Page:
Lienou T. Are we reaady for telerehabilitation to become mainstream? Opinion about upper extremity orthopediuc conditions. HPHR. 2021;40.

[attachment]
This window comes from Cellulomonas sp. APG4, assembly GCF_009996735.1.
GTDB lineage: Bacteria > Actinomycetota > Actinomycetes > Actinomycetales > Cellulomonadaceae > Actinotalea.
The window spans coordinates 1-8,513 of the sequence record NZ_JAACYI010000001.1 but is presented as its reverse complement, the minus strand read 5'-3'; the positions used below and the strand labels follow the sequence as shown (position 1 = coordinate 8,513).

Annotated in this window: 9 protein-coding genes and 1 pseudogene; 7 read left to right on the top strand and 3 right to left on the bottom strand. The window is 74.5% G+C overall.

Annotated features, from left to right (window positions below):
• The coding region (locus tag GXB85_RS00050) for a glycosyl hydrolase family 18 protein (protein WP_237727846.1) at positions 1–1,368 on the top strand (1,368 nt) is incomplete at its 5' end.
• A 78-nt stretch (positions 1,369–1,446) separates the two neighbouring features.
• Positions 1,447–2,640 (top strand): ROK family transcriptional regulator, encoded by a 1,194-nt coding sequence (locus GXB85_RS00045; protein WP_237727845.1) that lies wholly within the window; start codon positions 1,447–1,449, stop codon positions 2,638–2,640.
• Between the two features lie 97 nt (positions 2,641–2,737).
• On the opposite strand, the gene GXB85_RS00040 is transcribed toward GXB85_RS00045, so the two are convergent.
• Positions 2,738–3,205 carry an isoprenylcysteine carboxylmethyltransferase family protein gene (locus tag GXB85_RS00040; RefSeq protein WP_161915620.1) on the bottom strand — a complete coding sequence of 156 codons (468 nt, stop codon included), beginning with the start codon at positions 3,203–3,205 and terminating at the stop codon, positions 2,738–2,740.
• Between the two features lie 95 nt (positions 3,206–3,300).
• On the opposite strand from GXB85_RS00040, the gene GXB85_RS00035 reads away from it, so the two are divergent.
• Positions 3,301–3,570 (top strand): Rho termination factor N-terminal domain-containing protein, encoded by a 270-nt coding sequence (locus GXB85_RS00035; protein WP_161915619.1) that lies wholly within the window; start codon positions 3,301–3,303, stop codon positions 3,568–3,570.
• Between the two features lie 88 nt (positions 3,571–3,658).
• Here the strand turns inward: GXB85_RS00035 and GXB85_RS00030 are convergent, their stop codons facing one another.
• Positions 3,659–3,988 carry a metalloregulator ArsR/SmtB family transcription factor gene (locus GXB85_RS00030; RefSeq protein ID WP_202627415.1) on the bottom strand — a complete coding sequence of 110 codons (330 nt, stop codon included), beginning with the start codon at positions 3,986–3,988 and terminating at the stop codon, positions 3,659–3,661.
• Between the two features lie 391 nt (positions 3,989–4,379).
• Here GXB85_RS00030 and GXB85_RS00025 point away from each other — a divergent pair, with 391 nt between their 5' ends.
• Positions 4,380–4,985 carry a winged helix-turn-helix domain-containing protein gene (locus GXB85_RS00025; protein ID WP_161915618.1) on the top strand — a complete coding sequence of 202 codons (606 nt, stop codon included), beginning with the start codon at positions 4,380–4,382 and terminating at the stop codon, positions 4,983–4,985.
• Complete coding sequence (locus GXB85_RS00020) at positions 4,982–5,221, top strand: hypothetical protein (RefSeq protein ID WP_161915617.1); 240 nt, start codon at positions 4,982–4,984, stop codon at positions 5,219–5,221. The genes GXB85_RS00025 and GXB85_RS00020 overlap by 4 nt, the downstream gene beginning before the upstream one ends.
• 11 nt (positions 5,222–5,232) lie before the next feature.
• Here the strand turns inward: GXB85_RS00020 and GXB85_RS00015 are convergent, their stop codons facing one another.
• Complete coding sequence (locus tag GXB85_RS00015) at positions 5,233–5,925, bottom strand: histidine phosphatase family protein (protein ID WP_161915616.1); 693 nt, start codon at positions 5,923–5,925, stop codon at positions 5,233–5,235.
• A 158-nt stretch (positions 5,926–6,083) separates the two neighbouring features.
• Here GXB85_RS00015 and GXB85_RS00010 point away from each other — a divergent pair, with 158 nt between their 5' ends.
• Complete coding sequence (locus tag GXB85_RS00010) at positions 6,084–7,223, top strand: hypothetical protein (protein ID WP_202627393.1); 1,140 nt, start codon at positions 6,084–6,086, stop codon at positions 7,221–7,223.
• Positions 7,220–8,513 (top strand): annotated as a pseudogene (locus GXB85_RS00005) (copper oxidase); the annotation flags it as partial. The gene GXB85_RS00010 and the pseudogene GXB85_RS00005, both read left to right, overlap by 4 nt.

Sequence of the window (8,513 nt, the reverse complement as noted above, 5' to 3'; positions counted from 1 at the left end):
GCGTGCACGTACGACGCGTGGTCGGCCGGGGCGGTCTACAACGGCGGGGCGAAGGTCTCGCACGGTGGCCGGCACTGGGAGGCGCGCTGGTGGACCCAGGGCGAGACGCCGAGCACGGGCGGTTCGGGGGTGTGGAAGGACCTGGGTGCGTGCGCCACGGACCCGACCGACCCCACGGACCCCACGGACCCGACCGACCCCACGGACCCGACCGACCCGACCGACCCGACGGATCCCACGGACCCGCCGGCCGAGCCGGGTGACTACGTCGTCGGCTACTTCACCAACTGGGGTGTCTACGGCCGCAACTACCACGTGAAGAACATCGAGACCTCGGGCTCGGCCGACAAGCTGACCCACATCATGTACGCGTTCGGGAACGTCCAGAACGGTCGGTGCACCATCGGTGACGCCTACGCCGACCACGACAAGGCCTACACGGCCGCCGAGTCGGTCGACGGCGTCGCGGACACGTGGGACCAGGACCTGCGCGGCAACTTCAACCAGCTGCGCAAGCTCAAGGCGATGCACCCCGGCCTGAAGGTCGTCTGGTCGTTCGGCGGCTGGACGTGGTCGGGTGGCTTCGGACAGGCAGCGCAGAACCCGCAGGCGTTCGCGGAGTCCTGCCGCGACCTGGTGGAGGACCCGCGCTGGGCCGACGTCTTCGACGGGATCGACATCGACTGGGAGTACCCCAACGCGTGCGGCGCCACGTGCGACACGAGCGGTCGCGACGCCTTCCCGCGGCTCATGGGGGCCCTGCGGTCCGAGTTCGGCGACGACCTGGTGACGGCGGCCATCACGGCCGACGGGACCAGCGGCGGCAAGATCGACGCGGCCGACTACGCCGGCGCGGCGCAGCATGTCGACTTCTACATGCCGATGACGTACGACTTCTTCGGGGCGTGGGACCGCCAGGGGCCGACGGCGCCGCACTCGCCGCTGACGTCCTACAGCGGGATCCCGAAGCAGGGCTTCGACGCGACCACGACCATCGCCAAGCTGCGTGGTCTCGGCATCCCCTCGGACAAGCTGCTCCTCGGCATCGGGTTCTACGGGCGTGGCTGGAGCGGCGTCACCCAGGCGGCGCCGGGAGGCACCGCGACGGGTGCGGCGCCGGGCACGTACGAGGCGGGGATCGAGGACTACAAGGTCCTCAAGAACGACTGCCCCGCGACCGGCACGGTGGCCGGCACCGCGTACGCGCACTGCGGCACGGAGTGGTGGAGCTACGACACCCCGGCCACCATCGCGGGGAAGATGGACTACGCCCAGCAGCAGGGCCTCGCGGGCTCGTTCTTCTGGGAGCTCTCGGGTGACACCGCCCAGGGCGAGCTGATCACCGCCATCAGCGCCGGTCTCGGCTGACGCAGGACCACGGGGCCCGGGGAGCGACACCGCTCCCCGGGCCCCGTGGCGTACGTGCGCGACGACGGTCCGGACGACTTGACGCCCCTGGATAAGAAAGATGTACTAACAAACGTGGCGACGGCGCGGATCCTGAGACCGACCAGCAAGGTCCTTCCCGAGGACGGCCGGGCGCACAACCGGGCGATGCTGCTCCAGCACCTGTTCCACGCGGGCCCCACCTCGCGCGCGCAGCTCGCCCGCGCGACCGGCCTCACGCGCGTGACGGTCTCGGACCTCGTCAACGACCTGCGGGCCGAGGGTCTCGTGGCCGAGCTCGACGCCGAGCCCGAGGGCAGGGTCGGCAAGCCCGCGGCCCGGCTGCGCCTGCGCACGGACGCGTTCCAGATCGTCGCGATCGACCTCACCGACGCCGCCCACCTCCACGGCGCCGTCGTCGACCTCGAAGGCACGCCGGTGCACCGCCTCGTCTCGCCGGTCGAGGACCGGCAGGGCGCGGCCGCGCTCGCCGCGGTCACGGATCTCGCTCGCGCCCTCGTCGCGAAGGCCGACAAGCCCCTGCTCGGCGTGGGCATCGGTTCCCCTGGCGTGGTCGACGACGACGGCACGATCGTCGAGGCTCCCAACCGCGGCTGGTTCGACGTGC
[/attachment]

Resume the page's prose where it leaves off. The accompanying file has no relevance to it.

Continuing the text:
The COVID-19 outbreak accelerated the expansion of telehealth services due to the limitation in hospital visits to reduce the virus propagation and due to the implementation of physical distancing measures. Many healthcare professionals, including physical rehabilitation specialists relied on telehealth services as a solution to maintain continuity of care. The literature shows that telerehabilitation might improve or at least maintain the continuity of rehabilitation care and services by making them more efficient and cost-effective. The current research on telerehabilitation could have many implications on clinicians treating adults with orthopedic injuries. However, there needs to be more data to support the effectiveness of the variety of telehealth platforms with orthopedic conditions in different contexts. I believe that physical rehabilitation specialists should use the current research as a guide to safely use telehealth when traditional rehabilitation is not possible such as in cases where the service recipients are in remote areas or who cannot travel to in-person.